Swan chair designed by Arne Jacobsenwhich in 1958 is one of the most iconic pieces of furniture in history. Designed in Jacobsen’s garage, it was created from a moulded shell on an aluminium swivel base and upholstered in fabric or leather.
It was technologically innovative for the time, as there were no straight lines. The Swan, which is made by the Republic of Fritz Hansen, has been in constant production since it was first designed. Such is the chair’s popularity that when the designer Paul Smith launched a new design, Point, he chose to cover a Swan chair with it. Fabrics aside, the design of the Swan has changed very little over the years and each one comes with a unique serial number to distinguish it from a copy. His furniture is among the most copied in the world.
Image source: https://www.bentanji.com/swan-chair-0238
The Swan Chair was designed for the lobby and lounge areas at the Royal Hotel in Copenhagen, in 1958, along with the famous Egg chair. It’s hard to say when it made a leap into the residential market, but it’s always been a chair that seems to blur the line between contract and residential, making it a very versatile design with timeless qualities. Its sculptural qualities are likely what attracted homeowners.
Image source: https://www.pamono.com/stories/up-in-the-air
As one of the first chairs made from molded foam as part of “organic modernism”, the Swan made its mark in design history. The first Swan chairs were based on a wooden frame and then upholstered with springs, natural fibers, fabric etc. But Jacobsen, being a true modernist, was always embracing new technology and so the new manufacturing method of the Swan made a mark at the start of the modern furniture-making era.
The process of making a Swan chair spans many days because the leather has to be wetted and dried to get the right shape for of the Swan shell. After that, many hours go into the upholstery process. The mold itself and base is done by machines, but all of the upholstery (cutting, gluing, stitching) and soft foam work (cutting and gluing) is done by hand.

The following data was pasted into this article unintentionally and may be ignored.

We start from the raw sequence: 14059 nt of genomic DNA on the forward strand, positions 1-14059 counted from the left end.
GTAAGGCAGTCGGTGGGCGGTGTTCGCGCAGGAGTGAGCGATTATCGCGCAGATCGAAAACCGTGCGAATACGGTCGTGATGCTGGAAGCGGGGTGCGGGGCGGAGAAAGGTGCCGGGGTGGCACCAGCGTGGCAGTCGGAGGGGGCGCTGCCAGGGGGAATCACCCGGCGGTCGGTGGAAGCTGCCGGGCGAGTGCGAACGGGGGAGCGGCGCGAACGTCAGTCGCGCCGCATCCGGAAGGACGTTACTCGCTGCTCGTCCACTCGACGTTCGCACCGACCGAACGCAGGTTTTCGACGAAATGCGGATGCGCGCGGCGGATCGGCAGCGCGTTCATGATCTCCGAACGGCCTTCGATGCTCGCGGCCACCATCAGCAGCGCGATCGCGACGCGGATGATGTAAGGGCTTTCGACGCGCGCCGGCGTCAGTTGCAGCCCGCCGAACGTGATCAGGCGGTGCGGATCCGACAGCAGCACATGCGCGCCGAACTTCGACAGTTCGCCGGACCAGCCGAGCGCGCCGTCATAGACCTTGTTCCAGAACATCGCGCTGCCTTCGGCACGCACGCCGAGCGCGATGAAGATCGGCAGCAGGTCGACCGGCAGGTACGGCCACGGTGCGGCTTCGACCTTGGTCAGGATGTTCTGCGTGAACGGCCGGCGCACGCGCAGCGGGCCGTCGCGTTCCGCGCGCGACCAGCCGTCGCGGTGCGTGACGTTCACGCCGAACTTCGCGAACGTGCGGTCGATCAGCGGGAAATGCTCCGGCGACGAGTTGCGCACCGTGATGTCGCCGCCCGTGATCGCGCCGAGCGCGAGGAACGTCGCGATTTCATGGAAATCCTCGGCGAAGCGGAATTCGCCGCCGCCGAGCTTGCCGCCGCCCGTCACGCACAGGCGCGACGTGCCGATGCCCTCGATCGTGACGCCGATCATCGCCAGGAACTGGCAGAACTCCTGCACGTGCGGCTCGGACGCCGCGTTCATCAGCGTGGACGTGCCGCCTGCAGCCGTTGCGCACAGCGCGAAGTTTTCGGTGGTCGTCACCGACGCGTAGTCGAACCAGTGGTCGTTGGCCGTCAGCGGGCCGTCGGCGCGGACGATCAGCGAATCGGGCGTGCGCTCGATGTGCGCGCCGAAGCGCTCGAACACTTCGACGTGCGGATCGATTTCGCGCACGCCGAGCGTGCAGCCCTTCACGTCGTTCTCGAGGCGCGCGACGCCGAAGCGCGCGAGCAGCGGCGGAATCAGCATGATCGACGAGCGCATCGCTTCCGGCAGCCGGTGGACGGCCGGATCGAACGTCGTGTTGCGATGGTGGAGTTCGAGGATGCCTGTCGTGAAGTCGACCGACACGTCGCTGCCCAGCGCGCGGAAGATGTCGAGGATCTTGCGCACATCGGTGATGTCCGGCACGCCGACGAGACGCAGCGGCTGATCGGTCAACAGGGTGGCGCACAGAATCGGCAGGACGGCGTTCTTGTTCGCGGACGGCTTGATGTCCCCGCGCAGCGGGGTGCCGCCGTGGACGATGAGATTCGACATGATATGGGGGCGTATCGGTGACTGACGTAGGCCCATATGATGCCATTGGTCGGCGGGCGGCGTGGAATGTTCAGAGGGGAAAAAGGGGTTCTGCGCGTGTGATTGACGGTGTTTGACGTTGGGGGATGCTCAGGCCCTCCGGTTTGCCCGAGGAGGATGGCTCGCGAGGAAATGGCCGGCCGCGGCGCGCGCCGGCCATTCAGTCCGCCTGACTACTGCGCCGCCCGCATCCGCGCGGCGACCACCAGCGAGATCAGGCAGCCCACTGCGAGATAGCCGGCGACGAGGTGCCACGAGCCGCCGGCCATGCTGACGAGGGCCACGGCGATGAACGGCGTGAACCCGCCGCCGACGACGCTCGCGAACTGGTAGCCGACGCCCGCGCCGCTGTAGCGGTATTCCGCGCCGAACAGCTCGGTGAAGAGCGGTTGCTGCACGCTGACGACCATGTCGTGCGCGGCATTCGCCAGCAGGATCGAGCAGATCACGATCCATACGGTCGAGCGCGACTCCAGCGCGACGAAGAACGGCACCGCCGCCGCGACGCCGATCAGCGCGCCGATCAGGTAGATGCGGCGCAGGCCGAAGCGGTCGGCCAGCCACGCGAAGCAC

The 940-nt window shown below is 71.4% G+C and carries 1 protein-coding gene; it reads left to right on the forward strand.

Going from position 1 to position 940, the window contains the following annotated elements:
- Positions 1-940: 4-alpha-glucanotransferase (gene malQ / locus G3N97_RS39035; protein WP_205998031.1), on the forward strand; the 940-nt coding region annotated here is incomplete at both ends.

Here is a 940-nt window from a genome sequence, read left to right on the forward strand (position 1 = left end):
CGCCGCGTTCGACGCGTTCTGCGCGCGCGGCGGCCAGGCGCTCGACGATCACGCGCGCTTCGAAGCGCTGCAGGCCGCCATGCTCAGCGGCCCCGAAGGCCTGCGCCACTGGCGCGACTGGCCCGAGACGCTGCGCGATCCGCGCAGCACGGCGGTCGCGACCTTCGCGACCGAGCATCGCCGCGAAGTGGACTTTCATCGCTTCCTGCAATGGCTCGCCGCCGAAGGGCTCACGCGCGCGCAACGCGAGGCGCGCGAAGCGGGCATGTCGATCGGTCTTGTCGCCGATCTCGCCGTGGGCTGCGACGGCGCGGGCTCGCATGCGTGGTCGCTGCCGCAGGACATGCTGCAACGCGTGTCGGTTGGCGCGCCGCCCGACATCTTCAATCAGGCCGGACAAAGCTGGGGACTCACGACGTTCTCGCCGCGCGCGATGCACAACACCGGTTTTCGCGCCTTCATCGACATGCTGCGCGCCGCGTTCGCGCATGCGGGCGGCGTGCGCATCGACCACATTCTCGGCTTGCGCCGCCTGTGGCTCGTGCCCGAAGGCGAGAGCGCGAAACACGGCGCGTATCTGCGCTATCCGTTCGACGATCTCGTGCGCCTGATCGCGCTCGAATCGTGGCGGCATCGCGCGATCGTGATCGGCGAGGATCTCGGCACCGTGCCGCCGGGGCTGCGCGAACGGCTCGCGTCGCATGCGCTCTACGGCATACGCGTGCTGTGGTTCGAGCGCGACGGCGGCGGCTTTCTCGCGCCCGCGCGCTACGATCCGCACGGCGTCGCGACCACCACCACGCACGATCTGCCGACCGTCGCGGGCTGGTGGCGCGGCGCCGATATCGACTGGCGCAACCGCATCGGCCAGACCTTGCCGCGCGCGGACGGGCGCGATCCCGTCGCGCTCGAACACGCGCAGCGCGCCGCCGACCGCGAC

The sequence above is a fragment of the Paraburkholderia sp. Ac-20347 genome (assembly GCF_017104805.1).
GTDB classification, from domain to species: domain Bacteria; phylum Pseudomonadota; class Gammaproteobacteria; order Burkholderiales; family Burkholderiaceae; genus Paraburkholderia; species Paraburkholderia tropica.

Arne Jacobsen (1902–1971)
Jacobsen began training as a mason before studying at the Royal Danish Academy of Fine Arts in Copenhagen, where he won a silver medal for a chair that was then exhibited at the 1925 Exposition Internationale des Arts Decoratifs in Paris. Influenced by Le Corbusier, Gunnar Asplund and Ludwig Mies van der Rohe, Jacobsen embraced a functionalist approach from the outset. He was among the first to introduce modernist ideas to Denmark and create industrial furniture that built on the country’s craft-based design heritage.
First among Jacobsen’s important architectural commissions was the Bellavista housing project in Copenhagen (1930-1934). His best-known and most fully integrated works are the SAS Air Terminal and the Royal Hotel Copenhagen, for which Jacobsen designed every detail, from sculptural furnishings such as his elegant Swan and Egg Chairs (1957-1958) to textiles, lighting, ashtrays and cutlery.
During the 1960s, Jacobsen’s most important work was a unified architectural and interior design scheme for St. Catherine’s College, Oxford, which, like his earlier work for the Royal Hotel, involved the design of site-specific furniture. Jacobsen’s work remains appealing and fresh today, combining free-form sculptural shapes with the traditional attributes of Scandinavian design, material and structural integrity.
Info source: http://www.dwr.com/designer-arne-jacobsen?lang=en_US
The History of Fritz Hansen
Founded in 1872 in Denmark, Fritz Hansen is one of the world’s most recognizable producers of iconic furniture for public and private spaces. The company’s history is characterized by meticulous craftsmanship, unique design, and a sense of understated elegance. Leading architects and furniture designers from all over the world have produced timeless furniture for the company’s collection, which embraces innovative techniques and new materials. Contributors include legendary designers such as Arne Jacobsen, Poul Kjaerholm, Bruno Mathsson, Piet Hein, and Piero Lissoni as well as young innovators like Kasper Salto, Jaime Hayon, and Todd Bracher.
Today, Fritz Hansen furniture is embraced by a range of global consumers from city dwellers to business executives who celebrate the company’s ability to enlighten and delight with design. Fritz Hansen products can be seen around the world in residences and high-profile corporations, luxury hotels and art centers including the famed SAS Royal Hotel in Copenhagen and the Museum of Modern Art (MoMA) in New York.
Designer: Arne Jacobsen
Manufacturer: Fritz Hansen
Materials: Fiberglass-reinforced, polyurethane foam shell; satin-chromed steel swivel; injection-molded aluminum base; fabric or leather upholstery.
Dimensions: H 77 cm W 74 cm D 68 cm Seat H 40 cm